A little farther north, there was another historic season in the works. Russell Westbrook averaged a triple-double over 82 games, a feat that had never been reached. Immediately following KD’s departure to the behemoth that is Golden State, the idea was thrown out into the world that Russ would be so locked in, so angry and determined, that he would post ridiculous numbers.

But a triple-double?

A lot of people, including myself, were naysayers. In the process, the Thunder finished the year 6th in the Western Conference, going 47–35. Look to Harden supporters, and they probably felt as if James had done enough, but it would be a nail-biting MVP finish. But even before the end of the regular season, it was clear as night and day who the general public wanted to carry the trophy.

SportsCenter started a “Russ Watch” in the final games of the season, with everyone waiting to see when history would be broken. The narrative in 2015 was best team, and now in 2017 the narrative was best player.

In reality, Russ and Harden’s numbers were pretty comparable across the board, even though James actually finished the season with 200 fewer rebounds. The league couldn’t care less.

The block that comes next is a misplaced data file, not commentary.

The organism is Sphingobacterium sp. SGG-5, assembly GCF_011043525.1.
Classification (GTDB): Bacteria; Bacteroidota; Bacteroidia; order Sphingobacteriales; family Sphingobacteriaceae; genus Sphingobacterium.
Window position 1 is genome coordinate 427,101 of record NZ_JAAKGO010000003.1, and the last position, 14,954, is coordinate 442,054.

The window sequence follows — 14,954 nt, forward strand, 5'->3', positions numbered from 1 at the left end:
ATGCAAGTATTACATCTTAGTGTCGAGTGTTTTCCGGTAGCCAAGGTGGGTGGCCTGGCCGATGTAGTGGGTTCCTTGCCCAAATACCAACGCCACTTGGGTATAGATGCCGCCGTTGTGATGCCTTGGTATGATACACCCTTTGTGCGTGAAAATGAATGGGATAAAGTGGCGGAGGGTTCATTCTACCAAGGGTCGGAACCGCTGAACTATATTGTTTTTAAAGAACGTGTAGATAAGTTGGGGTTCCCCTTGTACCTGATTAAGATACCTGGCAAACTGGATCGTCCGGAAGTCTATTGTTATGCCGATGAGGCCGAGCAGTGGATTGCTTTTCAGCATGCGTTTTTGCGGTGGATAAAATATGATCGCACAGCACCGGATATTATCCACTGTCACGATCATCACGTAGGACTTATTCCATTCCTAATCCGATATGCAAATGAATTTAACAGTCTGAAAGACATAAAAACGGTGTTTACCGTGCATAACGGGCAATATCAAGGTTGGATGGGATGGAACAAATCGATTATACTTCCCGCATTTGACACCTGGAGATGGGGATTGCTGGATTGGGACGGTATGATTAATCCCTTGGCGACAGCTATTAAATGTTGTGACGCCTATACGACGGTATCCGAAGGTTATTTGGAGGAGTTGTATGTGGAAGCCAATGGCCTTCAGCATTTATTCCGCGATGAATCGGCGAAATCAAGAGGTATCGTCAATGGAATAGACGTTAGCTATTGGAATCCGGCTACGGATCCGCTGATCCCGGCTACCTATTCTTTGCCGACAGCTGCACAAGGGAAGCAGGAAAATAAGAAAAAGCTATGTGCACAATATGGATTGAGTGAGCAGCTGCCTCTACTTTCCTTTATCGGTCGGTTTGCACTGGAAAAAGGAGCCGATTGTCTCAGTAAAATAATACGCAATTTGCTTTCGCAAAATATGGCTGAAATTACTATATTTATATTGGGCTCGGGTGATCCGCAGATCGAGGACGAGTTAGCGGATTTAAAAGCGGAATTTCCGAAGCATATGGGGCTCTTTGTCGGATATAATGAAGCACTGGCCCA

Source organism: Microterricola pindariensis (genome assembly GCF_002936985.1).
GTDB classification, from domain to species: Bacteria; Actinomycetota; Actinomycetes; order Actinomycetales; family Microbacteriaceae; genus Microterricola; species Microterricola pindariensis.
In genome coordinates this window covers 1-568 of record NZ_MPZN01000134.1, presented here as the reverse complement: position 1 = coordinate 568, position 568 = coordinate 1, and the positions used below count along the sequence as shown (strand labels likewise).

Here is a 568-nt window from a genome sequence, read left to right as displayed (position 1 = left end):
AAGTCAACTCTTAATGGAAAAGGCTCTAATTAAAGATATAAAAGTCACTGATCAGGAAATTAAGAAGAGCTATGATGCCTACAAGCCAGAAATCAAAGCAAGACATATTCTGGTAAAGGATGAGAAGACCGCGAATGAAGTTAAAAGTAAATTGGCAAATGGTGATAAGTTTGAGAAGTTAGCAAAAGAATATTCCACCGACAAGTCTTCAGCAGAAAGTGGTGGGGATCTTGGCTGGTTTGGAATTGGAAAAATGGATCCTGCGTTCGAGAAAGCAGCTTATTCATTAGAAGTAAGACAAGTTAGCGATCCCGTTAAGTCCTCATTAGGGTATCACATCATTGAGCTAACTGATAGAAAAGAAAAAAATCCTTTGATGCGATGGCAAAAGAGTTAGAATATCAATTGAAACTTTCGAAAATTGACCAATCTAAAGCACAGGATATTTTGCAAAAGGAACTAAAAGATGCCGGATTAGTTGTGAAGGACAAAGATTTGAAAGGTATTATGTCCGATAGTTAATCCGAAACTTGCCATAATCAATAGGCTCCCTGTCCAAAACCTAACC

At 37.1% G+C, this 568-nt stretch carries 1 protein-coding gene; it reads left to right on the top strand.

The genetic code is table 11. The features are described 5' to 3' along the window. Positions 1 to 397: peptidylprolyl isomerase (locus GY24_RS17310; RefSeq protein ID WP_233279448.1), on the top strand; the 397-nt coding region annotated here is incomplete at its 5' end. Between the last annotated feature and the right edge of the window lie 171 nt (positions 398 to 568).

“The Beard had more help! Russ was damn near doing it by himself every night!” was a common theme which picked up steam around April/May. But that was based in fallacy ;  Harden didn’t have more help, it was just different. A better natural fit.

Where OKC opted to surround Russ with lengthy defenders, skilled bigs and slashers, Daryl Morey gave James shooters, spacing and freedom.

The Thunder would flame out in the first round at the hands of Houston, ironically, but that’s not how an regular-season MVP should be judged. It’s an 82-game grind.

Which brings us into 2018 , when Houston is leading the way at 49-13, and in the midst of a 15-game winning streak.

Sounds a bit strange, given how long the Warriors have reigned supreme from October to April, year after year. But make no mistake, the Rockets have fought for this and deserve every bit of respect for leading the pack.

You can give your own opinions on Game 6, and I’m sure people have their conspiracy theories out there, but this much is clear: Harden couldn’t do it alone, he needed someone to take some of the load off of his shoulders.

Ty Lawson wasn’t the man for the job. Neither was Dwight Howard. The thought of Harden leaving Houston wasn’t urgent, but it’s not crazy to think they could only take so many playoff failures before he would reach a breaking point.

So GM Daryl Morey swung for the fences and landed Chris Paul. As the story goes, CP3 — a 10-time All-Star and future Hall of Famer — had been talking with James for weeks prior to his free agency, determined to team up in the near future.